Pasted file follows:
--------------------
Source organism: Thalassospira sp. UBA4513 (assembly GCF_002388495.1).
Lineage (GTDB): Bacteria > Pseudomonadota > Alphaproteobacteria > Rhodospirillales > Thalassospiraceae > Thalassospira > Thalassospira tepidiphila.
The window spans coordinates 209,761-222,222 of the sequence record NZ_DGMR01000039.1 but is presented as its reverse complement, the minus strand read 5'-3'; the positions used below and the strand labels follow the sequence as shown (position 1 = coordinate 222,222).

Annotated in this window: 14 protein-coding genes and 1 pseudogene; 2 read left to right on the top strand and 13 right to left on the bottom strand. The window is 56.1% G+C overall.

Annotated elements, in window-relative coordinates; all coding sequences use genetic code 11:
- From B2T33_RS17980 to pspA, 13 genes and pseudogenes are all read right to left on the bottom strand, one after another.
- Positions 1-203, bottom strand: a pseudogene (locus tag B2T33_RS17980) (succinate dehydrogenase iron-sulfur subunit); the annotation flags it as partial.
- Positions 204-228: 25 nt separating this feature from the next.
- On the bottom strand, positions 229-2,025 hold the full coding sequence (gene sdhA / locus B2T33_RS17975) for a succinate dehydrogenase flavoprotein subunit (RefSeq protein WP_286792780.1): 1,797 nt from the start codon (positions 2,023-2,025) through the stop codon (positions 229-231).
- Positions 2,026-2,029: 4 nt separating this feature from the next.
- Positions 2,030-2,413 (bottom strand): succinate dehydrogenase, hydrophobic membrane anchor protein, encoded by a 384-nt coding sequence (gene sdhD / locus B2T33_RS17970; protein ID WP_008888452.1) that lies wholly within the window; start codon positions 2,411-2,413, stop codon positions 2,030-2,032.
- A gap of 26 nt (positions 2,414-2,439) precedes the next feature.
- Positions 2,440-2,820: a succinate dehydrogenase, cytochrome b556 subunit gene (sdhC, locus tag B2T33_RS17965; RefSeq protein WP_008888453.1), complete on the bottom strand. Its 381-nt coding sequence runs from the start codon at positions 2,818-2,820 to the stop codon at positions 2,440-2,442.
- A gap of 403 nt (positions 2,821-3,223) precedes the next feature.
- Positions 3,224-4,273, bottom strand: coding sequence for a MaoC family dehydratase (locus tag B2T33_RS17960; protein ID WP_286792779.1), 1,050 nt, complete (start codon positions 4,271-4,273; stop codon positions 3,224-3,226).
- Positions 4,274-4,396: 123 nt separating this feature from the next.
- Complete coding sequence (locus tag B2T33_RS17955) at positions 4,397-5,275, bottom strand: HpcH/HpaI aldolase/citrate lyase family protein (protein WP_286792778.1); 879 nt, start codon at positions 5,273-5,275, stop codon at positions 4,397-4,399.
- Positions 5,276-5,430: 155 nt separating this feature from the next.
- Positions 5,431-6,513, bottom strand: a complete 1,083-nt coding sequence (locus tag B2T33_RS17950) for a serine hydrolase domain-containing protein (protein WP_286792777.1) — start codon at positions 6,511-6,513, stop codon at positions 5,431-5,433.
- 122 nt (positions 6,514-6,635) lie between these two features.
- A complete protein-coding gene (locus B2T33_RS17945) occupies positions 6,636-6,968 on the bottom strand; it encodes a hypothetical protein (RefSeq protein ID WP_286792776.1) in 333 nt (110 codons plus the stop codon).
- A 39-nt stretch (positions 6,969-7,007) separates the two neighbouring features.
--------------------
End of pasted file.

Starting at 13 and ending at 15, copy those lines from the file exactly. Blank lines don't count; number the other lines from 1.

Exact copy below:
- Positions 2,440-2,820: a succinate dehydrogenase, cytochrome b556 subunit gene (sdhC, locus tag B2T33_RS17965; RefSeq protein WP_008888453.1), complete on the bottom strand. Its 381-nt coding sequence runs from the start codon at positions 2,818-2,820 to the stop codon at positions 2,440-2,442.
- A gap of 403 nt (positions 2,821-3,223) precedes the next feature.
- Positions 3,224-4,273, bottom strand: coding sequence for a MaoC family dehydratase (locus tag B2T33_RS17960; protein ID WP_286792779.1), 1,050 nt, complete (start codon positions 4,271-4,273; stop codon positions 3,224-3,226).